Sweet home Chicago.
Over the summer I visited the Windy City and I was able to
visit a familiar and favorite garden of mine: the Lincoln Park Conservatory.
Of all the landmarks in the Windy City that provoke pleasant childhood memories, the two at the top of my list would be Wrigley Field and the Conservatory. I lived near "the friendly confines of Wrigley Field" and the time I spent watching the Cubs play baseball from the grandstands, for me, was like being at summer camp.
And Lincoln Park wasn't too far away either; it's in the shadow of the Loop and
just off the iconic Lake Shore Drive. And while the lawn outside the conservatory suffered from unusual drought this past summer,
on the inside, all is right with the world. It's been years since my last visit but just walking in, seeing the lily pond and the paths lined with tropical plants, I was instantly transported back in time.
Such as the lovely Lollipop plant (Pachystachys Lutea),
the Shrimp plant (Justicia Brandegeana),
and even Spanish Moss (Tillandsia usneoides).
On most days the humidity is the first thing one notices upon walking into this greenhouse, but on this day--with the temperature in the high 90's in the city in July and the humidity about the same--it is difficult to discern any difference between outside and inside.
My father loved the park and he frequently took me and my sister after church for a walk in the conservatory or the Lincoln Park Zoo, which is right next door. My mother loved attending the special flower shows at the conservatory and we always took photos, dressed in our Sunday best, against the backdrop of plants and flowers, such as lilies or poinsettias, depending on the season.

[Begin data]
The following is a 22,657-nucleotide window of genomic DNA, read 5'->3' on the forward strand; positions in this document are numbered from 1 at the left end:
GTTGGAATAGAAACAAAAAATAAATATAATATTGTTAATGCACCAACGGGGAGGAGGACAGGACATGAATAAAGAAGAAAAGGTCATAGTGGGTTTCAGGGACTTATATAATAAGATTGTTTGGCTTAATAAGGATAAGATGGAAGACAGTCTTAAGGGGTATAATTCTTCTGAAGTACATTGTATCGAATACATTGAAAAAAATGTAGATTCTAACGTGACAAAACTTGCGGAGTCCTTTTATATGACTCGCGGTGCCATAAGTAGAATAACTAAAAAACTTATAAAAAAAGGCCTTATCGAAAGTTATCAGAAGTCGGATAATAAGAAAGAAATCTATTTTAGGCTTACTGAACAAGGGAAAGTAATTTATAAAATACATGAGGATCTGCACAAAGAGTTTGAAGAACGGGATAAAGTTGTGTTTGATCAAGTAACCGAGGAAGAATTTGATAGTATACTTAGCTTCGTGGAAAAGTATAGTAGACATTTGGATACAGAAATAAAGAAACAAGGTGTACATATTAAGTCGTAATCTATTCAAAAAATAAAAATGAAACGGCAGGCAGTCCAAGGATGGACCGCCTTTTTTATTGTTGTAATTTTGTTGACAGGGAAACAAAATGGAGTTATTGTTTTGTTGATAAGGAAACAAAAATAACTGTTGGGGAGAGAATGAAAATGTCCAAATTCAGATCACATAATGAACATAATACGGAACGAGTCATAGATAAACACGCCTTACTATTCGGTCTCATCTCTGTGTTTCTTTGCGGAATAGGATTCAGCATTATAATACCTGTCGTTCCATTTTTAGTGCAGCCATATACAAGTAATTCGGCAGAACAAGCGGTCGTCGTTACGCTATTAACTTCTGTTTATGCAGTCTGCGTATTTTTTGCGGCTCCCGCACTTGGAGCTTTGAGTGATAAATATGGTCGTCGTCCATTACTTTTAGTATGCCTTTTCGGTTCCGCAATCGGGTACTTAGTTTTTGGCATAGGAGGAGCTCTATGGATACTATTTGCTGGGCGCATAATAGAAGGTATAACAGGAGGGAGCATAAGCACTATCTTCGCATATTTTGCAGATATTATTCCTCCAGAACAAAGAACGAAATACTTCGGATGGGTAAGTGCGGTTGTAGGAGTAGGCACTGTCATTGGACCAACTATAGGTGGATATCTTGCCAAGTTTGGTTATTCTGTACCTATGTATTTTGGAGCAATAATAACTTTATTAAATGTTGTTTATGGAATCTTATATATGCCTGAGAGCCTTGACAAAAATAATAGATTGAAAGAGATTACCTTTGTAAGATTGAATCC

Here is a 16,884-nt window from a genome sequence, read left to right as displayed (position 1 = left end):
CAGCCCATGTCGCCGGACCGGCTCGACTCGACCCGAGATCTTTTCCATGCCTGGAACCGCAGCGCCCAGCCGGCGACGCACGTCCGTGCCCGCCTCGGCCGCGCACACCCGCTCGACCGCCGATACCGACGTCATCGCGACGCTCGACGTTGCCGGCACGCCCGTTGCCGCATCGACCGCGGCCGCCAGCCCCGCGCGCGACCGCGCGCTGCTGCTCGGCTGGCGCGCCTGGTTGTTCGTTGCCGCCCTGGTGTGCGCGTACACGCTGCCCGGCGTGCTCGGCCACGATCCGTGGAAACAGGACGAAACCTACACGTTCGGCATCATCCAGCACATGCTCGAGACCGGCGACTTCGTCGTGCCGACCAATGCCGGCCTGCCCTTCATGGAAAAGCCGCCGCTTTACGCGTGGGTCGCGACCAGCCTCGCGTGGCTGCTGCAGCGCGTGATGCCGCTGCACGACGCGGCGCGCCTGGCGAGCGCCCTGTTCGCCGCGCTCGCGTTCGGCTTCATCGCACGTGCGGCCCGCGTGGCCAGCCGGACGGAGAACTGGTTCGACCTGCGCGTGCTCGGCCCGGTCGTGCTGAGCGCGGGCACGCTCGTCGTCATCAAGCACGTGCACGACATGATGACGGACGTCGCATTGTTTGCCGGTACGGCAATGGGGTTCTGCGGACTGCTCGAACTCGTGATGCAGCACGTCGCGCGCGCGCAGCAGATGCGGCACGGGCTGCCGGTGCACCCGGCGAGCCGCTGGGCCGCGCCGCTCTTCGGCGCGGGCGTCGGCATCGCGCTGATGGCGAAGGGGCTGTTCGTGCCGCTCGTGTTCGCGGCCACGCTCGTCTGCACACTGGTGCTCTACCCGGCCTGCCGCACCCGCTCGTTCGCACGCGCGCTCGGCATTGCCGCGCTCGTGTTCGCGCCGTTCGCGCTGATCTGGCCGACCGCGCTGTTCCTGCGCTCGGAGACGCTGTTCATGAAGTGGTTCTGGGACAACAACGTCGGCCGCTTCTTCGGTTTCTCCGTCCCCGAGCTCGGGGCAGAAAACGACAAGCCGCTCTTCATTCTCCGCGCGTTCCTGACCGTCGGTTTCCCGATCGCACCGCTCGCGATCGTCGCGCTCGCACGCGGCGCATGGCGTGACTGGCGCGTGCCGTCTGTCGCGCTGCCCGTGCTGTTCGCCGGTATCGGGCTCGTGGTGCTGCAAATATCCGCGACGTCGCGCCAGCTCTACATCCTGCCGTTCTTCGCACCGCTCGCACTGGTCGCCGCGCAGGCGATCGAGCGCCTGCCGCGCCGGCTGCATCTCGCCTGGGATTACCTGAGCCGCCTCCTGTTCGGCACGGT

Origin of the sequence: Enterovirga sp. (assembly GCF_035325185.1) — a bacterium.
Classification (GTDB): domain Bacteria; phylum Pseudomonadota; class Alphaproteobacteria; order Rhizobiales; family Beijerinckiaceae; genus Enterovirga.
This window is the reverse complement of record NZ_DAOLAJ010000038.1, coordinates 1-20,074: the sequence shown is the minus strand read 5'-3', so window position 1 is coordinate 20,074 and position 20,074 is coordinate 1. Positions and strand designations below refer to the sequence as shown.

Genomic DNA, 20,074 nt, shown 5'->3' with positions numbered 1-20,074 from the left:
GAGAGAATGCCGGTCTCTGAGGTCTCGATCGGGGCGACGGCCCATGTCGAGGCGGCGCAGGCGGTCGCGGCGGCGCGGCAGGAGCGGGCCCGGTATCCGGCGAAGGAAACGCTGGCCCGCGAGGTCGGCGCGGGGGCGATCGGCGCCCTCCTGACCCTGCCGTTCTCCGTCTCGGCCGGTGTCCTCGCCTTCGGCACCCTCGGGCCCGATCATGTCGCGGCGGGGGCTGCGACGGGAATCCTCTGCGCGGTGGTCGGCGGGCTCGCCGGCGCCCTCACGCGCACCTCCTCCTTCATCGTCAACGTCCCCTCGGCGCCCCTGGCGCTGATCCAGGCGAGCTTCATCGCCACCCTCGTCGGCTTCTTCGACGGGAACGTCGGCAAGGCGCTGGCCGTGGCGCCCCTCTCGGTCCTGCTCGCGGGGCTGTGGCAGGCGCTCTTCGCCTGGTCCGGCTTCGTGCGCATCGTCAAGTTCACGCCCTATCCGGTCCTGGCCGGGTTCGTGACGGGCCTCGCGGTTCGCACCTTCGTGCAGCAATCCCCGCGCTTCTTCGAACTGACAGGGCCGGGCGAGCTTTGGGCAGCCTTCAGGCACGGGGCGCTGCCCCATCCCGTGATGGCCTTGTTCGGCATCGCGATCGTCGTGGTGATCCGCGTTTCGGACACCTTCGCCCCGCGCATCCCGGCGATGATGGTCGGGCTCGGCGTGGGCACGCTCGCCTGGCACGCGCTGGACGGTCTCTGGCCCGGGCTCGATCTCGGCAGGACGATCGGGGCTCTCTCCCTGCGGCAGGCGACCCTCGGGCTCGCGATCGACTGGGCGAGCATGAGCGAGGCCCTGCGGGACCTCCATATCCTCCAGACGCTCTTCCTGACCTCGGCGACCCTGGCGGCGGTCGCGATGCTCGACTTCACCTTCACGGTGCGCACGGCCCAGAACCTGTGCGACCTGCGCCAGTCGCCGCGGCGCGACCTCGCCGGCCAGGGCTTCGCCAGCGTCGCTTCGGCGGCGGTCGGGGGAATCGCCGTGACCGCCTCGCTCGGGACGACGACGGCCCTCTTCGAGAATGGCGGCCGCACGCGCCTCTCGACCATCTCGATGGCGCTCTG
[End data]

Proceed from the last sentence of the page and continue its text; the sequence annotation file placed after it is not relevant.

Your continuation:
While much of my old stomping grounds have changed--for the good--still, I take comfort that things haven't changed too much inside here. I don't want to bog you down with too much sentiment, but it occurs to me that because I grew up living in a city apartment without a garden, Lincoln Park and the Conservatory is sort of the garden of my childhood.
and just across the street
the informal borders of day lilies and hydrangeas of "Grandmother's Garden"
attracted local artists.
To quote a rock star (Jon Bon Jovi), "Who says you can't go home?"
I would suggest that we do go home--if only now and then.
It is like comfort food for the soul.
This is GardenEnvy.
Copyright 2012 by Jeannine. All Rights Reserved.